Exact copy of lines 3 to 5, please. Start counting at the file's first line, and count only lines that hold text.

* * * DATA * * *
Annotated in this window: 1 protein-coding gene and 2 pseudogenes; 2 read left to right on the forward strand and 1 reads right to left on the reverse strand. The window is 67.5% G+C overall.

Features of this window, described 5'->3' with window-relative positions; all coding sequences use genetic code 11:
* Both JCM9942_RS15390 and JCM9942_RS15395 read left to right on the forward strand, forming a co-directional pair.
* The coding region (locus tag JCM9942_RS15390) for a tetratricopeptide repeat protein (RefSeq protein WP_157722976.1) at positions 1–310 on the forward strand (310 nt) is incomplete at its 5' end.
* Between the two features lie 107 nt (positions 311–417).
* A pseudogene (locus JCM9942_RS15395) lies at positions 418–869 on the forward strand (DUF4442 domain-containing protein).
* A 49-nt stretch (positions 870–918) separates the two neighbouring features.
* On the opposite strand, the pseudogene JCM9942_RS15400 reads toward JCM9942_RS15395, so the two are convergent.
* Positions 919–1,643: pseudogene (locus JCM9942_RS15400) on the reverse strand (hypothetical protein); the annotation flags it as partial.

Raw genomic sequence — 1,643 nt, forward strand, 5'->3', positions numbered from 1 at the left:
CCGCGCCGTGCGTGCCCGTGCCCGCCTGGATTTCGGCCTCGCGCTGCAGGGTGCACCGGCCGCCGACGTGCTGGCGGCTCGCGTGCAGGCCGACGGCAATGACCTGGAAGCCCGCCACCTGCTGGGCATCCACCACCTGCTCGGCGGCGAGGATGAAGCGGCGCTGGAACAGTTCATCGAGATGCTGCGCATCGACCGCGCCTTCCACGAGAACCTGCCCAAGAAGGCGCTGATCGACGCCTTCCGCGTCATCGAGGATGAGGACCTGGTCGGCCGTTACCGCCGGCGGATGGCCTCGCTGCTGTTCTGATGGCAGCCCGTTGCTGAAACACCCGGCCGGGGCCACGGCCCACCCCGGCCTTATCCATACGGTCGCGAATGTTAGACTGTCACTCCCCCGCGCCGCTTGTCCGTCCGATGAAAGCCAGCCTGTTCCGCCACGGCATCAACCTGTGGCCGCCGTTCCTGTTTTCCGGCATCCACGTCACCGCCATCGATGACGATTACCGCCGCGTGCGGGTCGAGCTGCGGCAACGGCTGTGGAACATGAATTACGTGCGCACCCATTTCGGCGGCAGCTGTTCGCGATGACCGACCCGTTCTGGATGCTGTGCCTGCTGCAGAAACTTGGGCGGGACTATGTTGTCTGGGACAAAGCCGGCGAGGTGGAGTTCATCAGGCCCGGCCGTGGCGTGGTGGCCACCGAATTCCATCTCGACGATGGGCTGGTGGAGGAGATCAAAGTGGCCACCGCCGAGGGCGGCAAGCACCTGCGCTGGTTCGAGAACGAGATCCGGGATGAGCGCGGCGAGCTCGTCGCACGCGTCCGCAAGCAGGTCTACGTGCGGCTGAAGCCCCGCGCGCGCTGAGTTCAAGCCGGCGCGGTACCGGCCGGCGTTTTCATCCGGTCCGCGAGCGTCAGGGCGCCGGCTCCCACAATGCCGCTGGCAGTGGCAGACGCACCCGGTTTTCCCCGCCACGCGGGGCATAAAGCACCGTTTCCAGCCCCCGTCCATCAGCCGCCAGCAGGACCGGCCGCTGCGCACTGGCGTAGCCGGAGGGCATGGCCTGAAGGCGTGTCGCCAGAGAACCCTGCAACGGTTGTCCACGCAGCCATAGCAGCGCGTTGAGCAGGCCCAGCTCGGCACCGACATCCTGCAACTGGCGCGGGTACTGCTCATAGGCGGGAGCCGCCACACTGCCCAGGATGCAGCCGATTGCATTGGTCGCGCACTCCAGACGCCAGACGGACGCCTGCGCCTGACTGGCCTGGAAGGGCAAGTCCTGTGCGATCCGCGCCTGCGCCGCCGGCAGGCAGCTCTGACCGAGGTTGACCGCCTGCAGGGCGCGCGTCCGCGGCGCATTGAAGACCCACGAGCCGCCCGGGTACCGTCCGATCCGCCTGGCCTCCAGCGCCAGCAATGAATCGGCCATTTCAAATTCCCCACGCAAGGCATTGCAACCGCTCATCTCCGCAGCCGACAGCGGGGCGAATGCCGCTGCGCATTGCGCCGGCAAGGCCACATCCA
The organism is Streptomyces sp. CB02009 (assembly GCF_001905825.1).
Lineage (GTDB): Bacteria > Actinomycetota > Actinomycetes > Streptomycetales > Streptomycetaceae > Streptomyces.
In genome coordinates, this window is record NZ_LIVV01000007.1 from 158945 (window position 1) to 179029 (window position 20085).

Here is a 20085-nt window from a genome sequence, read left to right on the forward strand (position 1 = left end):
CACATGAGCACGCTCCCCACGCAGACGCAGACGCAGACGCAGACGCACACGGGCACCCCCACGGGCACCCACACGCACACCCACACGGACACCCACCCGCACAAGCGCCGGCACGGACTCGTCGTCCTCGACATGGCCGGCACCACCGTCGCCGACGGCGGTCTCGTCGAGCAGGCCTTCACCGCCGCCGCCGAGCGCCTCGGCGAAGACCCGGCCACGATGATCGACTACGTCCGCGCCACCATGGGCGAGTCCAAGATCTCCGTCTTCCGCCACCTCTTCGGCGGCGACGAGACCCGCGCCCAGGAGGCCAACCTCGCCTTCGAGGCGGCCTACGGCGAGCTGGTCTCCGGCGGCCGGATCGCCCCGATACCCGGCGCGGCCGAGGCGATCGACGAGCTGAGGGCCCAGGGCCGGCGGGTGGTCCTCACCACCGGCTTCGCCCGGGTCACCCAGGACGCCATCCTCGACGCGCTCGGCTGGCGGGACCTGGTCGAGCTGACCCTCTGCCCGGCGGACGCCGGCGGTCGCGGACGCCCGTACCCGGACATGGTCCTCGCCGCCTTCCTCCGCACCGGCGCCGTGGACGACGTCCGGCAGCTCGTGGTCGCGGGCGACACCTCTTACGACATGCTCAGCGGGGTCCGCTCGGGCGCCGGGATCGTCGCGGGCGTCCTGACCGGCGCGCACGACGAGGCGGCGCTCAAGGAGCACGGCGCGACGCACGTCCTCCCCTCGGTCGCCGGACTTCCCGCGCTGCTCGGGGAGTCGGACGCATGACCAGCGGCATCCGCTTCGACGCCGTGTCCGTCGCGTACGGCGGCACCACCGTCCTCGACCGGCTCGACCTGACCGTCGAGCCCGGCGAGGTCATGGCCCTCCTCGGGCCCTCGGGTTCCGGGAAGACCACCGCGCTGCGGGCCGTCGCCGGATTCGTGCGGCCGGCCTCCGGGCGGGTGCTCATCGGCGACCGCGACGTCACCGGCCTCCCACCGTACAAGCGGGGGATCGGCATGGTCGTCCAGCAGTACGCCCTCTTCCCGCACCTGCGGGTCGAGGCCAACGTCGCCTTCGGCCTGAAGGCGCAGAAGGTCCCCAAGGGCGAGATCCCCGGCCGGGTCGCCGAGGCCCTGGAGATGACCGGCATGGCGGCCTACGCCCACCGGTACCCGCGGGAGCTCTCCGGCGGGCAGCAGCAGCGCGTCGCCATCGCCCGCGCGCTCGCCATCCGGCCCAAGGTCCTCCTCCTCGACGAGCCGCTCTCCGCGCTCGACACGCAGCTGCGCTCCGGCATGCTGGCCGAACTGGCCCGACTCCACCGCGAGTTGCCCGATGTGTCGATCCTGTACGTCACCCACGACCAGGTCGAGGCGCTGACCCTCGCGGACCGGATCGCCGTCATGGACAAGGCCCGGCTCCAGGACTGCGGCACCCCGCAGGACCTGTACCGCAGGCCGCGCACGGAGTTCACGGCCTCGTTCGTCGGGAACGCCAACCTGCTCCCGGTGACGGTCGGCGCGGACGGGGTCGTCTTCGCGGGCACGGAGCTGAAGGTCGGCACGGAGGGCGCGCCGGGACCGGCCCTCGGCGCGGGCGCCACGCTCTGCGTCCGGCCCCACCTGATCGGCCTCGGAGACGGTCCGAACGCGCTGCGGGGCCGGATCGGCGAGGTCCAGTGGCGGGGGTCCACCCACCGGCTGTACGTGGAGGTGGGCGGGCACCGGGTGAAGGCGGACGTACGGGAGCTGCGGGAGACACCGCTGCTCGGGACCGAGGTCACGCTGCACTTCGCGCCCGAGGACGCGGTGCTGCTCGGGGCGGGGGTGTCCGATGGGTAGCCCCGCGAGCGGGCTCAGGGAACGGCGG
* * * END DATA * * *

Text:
* Both JCM9942_RS15390 and JCM9942_RS15395 read left to right on the forward strand, forming a co-directional pair.
* The coding region (locus tag JCM9942_RS15390) for a tetratricopeptide repeat protein (RefSeq protein WP_157722976.1) at positions 1–310 on the forward strand (310 nt) is incomplete at its 5' end.
* Between the two features lie 107 nt (positions 311–417).